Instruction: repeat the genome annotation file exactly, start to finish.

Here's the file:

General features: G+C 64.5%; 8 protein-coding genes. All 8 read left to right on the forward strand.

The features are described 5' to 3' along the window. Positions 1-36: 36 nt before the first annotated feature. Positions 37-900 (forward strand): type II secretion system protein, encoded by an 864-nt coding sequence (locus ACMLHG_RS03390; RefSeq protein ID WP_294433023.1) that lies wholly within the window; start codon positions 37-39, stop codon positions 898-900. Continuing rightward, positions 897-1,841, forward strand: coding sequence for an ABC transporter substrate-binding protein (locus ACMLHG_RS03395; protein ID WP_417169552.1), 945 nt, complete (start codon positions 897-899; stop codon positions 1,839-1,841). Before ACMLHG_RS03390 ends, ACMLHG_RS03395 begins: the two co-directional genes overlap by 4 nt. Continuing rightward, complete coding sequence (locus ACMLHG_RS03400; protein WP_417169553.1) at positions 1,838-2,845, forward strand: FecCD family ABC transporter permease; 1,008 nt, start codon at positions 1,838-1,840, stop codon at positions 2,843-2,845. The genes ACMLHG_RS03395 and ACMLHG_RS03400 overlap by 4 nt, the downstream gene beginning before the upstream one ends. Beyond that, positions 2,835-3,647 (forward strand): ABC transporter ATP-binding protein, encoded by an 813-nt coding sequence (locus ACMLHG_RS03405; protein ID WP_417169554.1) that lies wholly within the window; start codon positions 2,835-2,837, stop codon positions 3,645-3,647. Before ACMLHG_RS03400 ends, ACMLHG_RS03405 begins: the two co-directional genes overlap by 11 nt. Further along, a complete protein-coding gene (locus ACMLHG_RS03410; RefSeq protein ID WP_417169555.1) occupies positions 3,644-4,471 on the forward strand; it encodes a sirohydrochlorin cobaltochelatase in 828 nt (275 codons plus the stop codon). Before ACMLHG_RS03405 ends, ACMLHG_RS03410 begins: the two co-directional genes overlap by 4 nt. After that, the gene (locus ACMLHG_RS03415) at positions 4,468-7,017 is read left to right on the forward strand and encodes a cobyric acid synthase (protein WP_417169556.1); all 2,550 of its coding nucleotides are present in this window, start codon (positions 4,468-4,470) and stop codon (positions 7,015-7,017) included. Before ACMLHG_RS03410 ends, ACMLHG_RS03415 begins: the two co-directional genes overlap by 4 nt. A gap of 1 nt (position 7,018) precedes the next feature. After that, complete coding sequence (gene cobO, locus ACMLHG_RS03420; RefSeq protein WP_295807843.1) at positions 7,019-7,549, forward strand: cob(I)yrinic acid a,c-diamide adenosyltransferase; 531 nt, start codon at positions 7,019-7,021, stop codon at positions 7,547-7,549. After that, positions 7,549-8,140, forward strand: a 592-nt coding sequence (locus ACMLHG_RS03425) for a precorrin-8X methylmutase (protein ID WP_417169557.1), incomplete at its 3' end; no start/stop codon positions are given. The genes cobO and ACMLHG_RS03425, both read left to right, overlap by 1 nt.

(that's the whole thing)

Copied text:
General features: G+C 64.5%; 8 protein-coding genes. All 8 read left to right on the forward strand.

The features are described 5' to 3' along the window. Positions 1-36: 36 nt before the first annotated feature. Positions 37-900 (forward strand): type II secretion system protein, encoded by an 864-nt coding sequence (locus ACMLHG_RS03390; RefSeq protein ID WP_294433023.1) that lies wholly within the window; start codon positions 37-39, stop codon positions 898-900. Continuing rightward, positions 897-1,841, forward strand: coding sequence for an ABC transporter substrate-binding protein (locus ACMLHG_RS03395; protein ID WP_417169552.1), 945 nt, complete (start codon positions 897-899; stop codon positions 1,839-1,841). Before ACMLHG_RS03390 ends, ACMLHG_RS03395 begins: the two co-directional genes overlap by 4 nt. Continuing rightward, complete coding sequence (locus ACMLHG_RS03400; protein WP_417169553.1) at positions 1,838-2,845, forward strand: FecCD family ABC transporter permease; 1,008 nt, start codon at positions 1,838-1,840, stop codon at positions 2,843-2,845. The genes ACMLHG_RS03395 and ACMLHG_RS03400 overlap by 4 nt, the downstream gene beginning before the upstream one ends. Beyond that, positions 2,835-3,647 (forward strand): ABC transporter ATP-binding protein, encoded by an 813-nt coding sequence (locus ACMLHG_RS03405; protein ID WP_417169554.1) that lies wholly within the window; start codon positions 2,835-2,837, stop codon positions 3,645-3,647. Before ACMLHG_RS03400 ends, ACMLHG_RS03405 begins: the two co-directional genes overlap by 11 nt. Further along, a complete protein-coding gene (locus ACMLHG_RS03410; RefSeq protein ID WP_417169555.1) occupies positions 3,644-4,471 on the forward strand; it encodes a sirohydrochlorin cobaltochelatase in 828 nt (275 codons plus the stop codon). Before ACMLHG_RS03405 ends, ACMLHG_RS03410 begins: the two co-directional genes overlap by 4 nt. After that, the gene (locus ACMLHG_RS03415) at positions 4,468-7,017 is read left to right on the forward strand and encodes a cobyric acid synthase (protein WP_417169556.1); all 2,550 of its coding nucleotides are present in this window, start codon (positions 4,468-4,470) and stop codon (positions 7,015-7,017) included. Before ACMLHG_RS03410 ends, ACMLHG_RS03415 begins: the two co-directional genes overlap by 4 nt. A gap of 1 nt (position 7,018) precedes the next feature. After that, complete coding sequence (gene cobO, locus ACMLHG_RS03420; RefSeq protein WP_295807843.1) at positions 7,019-7,549, forward strand: cob(I)yrinic acid a,c-diamide adenosyltransferase; 531 nt, start codon at positions 7,019-7,021, stop codon at positions 7,547-7,549. After that, positions 7,549-8,140, forward strand: a 592-nt coding sequence (locus ACMLHG_RS03425) for a precorrin-8X methylmutase (protein ID WP_417169557.1), incomplete at its 3' end; no start/stop codon positions are given. The genes cobO and ACMLHG_RS03425, both read left to right, overlap by 1 nt.